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REVolution 4: Fair

REVolution 4: Fair

Our fourth REVolution for 2017

It is not fair to ask of others what you are not willing to do yourself. We all know that fashion manufacturing operates to a large extent in developing countries, but it’s less sure to say that everyone is aware of the severe ramifications of this when you glimpse a bit further into the issue. For instance, the International Labour Organisation estimates that 170 million young people are currently engaged in child labour, with a large percentage of these individuals working for the garment industry.

Vyayama
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Child labour is a particular issue for fashion because so much of the supply chain asks for low-skilled labour and some tasks are even better suited to children than adults. In cotton picking, employers prefer to hire children for their small fingers as they don’t do any harm to the bulb. Children are also seen as more obedient workers who slip under the radar, making them easy to manage.

Women are a whole other issue. Today, more than 70% of garment workers in China are women, in Bangladesh the share is 85%, and in Cambodia as high as 90%. These woman make up a huge part of fashion, but they are treated horribly. Circumstances hard to fathom when living in London seems difficult enough, you read statistics showing these women are working up to 140 overtime hours per week for roughly £45 per month. Furthermore, they are susceptible to safety neglects, incidents of physical abuse and no sort of health coverage.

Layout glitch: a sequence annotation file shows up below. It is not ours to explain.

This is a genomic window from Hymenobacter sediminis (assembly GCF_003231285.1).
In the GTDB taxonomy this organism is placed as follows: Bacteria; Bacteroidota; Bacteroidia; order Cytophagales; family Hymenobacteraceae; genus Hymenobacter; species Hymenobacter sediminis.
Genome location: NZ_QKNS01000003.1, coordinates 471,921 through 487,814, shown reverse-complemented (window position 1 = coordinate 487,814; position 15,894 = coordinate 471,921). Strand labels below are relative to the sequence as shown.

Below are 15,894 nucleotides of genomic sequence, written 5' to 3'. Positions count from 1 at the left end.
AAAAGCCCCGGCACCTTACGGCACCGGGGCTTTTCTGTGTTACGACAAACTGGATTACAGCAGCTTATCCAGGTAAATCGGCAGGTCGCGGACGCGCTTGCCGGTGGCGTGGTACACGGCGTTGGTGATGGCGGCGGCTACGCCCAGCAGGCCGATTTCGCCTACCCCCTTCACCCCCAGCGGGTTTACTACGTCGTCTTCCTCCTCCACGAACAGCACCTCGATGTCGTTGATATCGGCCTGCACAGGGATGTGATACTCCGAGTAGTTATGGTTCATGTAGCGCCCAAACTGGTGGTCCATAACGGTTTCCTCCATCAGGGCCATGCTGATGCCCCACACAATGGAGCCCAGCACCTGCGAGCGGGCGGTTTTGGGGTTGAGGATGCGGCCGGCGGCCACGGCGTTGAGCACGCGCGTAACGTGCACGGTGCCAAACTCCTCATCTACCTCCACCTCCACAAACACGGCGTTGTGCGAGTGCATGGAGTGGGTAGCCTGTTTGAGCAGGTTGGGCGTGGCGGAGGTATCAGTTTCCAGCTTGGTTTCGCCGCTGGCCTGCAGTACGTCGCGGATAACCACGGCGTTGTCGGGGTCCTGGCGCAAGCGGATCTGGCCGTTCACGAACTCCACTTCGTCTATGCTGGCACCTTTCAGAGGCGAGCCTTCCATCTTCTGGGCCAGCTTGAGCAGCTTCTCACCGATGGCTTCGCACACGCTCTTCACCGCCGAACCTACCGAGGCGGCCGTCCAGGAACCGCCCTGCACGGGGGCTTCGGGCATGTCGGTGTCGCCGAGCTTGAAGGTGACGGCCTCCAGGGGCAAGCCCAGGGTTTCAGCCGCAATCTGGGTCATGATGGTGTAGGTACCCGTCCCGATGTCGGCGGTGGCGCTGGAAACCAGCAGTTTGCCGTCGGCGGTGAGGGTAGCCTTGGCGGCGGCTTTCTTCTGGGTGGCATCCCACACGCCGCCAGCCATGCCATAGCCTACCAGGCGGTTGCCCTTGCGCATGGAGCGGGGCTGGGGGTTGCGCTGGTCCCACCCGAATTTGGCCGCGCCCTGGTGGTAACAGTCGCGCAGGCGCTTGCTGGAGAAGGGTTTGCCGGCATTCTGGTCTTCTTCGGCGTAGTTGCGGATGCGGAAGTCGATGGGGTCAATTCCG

With all this in mind, we at REV only work with designers who have certified fair-trade factories, and can guarantee their worker’s rights. We do not believe any garment can be worn well when another human being has had to suffer in it’s making.

Pamela Love Jewellery
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"We at REV only work with designers who have certified fair-trade factories, and can guarantee their worker’s rights."

We have been able to find incredibly committed designers in the human rights space. In their efforts to find the right partners for fabric and production, our new eco activewear designer Vyayama searched throughout both the US and Europe. They sought partners whose teams are protected by unions and strict health and safety standards. Their search brought them to Portugal and a manufacturing team that shares their clear vision .

 

AIAYU set about with one simple goal: We want to demonstrate that a 100% responsible business practice is the only way to do business. They have made phenomenal strides in their mission-they work with local artisans in Bolivia, India and Nepal to empower local economies and preserve traditional ways of weaving and creating.

 

Our jewellery designers, Pamela Love and Melissa Joy Manning, are both incredibly committed to hand-made crafting and empowerment through manufacturing. ”When I started my own business it was incredibly important to me to create a space for other artists to earn a living,” says Melissa. “To this day, all of our jewellery is made in-house by team of artists who earn living wages and a competitive benefit and retirement package. We spend most of our lives at work-and I believe that work should be a culture that embraces and supports every member.” We are proud to support designers who in turn support those making our garments and accessories.